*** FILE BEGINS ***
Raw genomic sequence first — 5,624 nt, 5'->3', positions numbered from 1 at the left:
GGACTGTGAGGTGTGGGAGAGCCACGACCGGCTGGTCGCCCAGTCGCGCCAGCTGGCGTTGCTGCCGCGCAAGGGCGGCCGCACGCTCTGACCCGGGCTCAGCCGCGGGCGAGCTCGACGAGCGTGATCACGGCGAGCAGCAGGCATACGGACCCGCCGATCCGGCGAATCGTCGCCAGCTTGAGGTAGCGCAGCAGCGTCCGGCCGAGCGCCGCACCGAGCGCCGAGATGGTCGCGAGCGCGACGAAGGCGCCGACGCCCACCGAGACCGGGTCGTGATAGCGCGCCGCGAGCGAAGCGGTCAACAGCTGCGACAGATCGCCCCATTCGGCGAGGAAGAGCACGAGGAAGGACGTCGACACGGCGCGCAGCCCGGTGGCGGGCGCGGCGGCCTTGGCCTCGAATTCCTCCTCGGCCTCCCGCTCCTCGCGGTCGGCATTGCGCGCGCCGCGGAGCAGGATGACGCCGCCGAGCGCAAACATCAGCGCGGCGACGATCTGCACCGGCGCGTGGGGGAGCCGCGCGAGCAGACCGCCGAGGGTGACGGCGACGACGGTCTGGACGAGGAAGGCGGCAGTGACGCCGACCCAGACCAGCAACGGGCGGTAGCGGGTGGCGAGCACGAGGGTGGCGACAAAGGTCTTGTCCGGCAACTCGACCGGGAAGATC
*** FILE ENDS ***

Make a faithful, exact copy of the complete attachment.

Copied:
Raw genomic sequence first — 5,624 nt, 5'->3', positions numbered from 1 at the left:
GGACTGTGAGGTGTGGGAGAGCCACGACCGGCTGGTCGCCCAGTCGCGCCAGCTGGCGTTGCTGCCGCGCAAGGGCGGCCGCACGCTCTGACCCGGGCTCAGCCGCGGGCGAGCTCGACGAGCGTGATCACGGCGAGCAGCAGGCATACGGACCCGCCGATCCGGCGAATCGTCGCCAGCTTGAGGTAGCGCAGCAGCGTCCGGCCGAGCGCCGCACCGAGCGCCGAGATGGTCGCGAGCGCGACGAAGGCGCCGACGCCCACCGAGACCGGGTCGTGATAGCGCGCCGCGAGCGAAGCGGTCAACAGCTGCGACAGATCGCCCCATTCGGCGAGGAAGAGCACGAGGAAGGACGTCGACACGGCGCGCAGCCCGGTGGCGGGCGCGGCGGCCTTGGCCTCGAATTCCTCCTCGGCCTCCCGCTCCTCGCGGTCGGCATTGCGCGCGCCGCGGAGCAGGATGACGCCGCCGAGCGCAAACATCAGCGCGGCGACGATCTGCACCGGCGCGTGGGGGAGCCGCGCGAGCAGACCGCCGAGGGTGACGGCGACGACGGTCTGGACGAGGAAGGCGGCAGTGACGCCGACCCAGACCAGCAACGGGCGGTAGCGGGTGGCGAGCACGAGGGTGGCGACAAAGGTCTTGTCCGGCAACTCGACCGGGAAGATC